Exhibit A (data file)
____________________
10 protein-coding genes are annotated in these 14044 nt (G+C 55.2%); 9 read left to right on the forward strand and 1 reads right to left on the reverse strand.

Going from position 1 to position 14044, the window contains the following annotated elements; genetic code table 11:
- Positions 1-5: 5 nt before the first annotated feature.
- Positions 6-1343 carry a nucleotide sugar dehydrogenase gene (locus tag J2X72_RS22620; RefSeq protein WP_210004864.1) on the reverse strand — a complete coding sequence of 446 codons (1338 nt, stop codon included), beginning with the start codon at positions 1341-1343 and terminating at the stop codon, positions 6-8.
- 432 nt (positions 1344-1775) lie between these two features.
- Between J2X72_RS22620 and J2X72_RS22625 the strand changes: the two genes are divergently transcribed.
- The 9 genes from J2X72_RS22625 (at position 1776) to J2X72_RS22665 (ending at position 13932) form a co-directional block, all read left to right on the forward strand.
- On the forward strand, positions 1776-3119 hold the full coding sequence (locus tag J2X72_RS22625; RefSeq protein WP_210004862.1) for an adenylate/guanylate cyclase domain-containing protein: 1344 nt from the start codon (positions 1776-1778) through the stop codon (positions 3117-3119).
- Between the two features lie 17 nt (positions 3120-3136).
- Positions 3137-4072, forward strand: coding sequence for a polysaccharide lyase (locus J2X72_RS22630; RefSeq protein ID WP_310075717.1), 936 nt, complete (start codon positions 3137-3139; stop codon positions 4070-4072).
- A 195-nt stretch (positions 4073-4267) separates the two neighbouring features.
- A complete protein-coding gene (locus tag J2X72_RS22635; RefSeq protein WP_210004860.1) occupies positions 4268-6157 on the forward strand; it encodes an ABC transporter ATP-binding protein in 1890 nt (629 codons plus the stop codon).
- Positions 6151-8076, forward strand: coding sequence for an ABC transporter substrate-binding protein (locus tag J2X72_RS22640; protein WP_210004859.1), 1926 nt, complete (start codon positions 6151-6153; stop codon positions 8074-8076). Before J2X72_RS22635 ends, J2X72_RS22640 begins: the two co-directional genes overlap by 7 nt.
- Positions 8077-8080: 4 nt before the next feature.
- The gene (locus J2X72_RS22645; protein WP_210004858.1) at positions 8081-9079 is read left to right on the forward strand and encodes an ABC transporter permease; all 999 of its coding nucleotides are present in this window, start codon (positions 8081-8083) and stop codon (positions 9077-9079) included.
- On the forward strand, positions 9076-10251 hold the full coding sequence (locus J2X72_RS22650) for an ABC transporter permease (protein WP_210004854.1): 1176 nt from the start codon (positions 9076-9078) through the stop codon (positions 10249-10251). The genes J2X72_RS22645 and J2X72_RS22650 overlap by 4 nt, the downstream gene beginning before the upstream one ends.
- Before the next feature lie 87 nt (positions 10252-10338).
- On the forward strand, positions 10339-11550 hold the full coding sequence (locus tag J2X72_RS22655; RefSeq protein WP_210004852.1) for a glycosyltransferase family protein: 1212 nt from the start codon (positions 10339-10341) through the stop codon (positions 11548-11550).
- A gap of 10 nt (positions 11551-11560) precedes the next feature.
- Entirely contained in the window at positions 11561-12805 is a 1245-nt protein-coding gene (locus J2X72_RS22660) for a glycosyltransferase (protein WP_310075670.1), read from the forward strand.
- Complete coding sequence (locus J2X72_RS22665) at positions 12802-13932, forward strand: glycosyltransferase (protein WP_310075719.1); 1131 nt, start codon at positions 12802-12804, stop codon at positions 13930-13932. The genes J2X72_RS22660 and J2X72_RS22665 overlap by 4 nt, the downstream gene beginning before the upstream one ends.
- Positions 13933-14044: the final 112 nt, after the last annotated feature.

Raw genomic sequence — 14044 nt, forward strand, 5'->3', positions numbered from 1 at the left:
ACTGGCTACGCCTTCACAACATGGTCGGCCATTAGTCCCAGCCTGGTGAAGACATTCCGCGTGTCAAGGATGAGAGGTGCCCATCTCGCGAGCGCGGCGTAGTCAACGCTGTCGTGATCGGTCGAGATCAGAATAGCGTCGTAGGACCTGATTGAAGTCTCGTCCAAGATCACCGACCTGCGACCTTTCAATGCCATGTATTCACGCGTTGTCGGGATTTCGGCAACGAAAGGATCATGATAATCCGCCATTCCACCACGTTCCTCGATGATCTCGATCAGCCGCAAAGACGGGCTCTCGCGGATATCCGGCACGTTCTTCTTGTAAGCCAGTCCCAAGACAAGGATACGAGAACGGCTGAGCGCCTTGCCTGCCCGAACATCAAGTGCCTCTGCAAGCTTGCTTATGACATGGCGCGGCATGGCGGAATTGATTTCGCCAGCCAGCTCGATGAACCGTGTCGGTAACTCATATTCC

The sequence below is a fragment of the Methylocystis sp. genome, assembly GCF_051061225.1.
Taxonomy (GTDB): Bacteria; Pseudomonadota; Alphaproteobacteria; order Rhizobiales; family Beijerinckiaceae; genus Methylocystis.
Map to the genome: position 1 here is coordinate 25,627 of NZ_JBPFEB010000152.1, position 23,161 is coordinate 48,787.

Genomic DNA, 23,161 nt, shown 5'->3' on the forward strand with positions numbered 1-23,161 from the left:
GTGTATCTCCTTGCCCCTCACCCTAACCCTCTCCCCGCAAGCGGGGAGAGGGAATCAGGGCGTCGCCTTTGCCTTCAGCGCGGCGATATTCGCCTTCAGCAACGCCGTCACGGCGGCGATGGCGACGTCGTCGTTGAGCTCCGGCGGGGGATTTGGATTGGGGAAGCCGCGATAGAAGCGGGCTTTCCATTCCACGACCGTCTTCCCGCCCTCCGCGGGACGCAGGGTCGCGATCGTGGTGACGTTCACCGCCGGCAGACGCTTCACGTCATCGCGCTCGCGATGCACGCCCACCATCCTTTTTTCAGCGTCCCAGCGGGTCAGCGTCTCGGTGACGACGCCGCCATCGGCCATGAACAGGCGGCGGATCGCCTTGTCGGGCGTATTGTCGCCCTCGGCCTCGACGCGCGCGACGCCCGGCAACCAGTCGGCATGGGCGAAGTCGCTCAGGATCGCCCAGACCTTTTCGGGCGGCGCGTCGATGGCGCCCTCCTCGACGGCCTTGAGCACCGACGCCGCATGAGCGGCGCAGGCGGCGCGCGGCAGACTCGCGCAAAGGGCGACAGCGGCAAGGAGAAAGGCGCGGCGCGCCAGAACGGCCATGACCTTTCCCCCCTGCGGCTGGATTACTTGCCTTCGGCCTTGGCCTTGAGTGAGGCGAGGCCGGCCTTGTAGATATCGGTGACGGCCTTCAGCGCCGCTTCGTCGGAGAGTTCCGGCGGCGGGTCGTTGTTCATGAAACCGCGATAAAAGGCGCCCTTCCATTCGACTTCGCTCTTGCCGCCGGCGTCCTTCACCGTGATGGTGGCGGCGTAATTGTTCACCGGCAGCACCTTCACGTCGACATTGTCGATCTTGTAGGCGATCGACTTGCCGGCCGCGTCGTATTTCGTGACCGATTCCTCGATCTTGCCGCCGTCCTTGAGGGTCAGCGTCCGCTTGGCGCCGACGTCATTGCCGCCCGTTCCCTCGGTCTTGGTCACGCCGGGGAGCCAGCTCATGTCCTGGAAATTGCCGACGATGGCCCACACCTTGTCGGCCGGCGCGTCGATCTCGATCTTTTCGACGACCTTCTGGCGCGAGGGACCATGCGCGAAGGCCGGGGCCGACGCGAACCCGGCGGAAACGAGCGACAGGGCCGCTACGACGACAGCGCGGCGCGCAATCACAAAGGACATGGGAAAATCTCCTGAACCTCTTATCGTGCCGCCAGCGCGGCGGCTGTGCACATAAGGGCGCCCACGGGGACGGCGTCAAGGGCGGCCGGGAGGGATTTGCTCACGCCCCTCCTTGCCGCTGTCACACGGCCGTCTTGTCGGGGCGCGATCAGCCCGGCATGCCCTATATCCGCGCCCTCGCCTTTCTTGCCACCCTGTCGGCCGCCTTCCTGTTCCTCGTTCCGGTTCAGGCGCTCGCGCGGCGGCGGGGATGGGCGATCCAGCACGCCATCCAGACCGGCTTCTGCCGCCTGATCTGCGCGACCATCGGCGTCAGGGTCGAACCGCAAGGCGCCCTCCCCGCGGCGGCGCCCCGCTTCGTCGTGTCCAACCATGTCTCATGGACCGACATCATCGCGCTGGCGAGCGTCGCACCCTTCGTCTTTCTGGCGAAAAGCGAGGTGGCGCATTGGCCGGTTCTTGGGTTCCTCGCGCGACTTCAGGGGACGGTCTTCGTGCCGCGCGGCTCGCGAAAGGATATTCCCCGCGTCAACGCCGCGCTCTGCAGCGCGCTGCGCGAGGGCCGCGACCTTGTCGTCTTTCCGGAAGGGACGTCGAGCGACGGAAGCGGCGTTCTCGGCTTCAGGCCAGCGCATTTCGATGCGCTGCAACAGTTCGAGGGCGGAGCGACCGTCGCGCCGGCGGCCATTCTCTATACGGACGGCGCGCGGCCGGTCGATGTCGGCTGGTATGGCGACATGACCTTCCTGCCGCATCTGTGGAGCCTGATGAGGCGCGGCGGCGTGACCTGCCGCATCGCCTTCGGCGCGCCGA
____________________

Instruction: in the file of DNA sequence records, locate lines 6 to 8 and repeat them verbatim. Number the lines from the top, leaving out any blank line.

- Between J2X72_RS22620 and J2X72_RS22625 the strand changes: the two genes are divergently transcribed.
- The 9 genes from J2X72_RS22625 (at position 1776) to J2X72_RS22665 (ending at position 13932) form a co-directional block, all read left to right on the forward strand.
- On the forward strand, positions 1776-3119 hold the full coding sequence (locus tag J2X72_RS22625; RefSeq protein WP_210004862.1) for an adenylate/guanylate cyclase domain-containing protein: 1344 nt from the start codon (positions 1776-1778) through the stop codon (positions 3117-3119).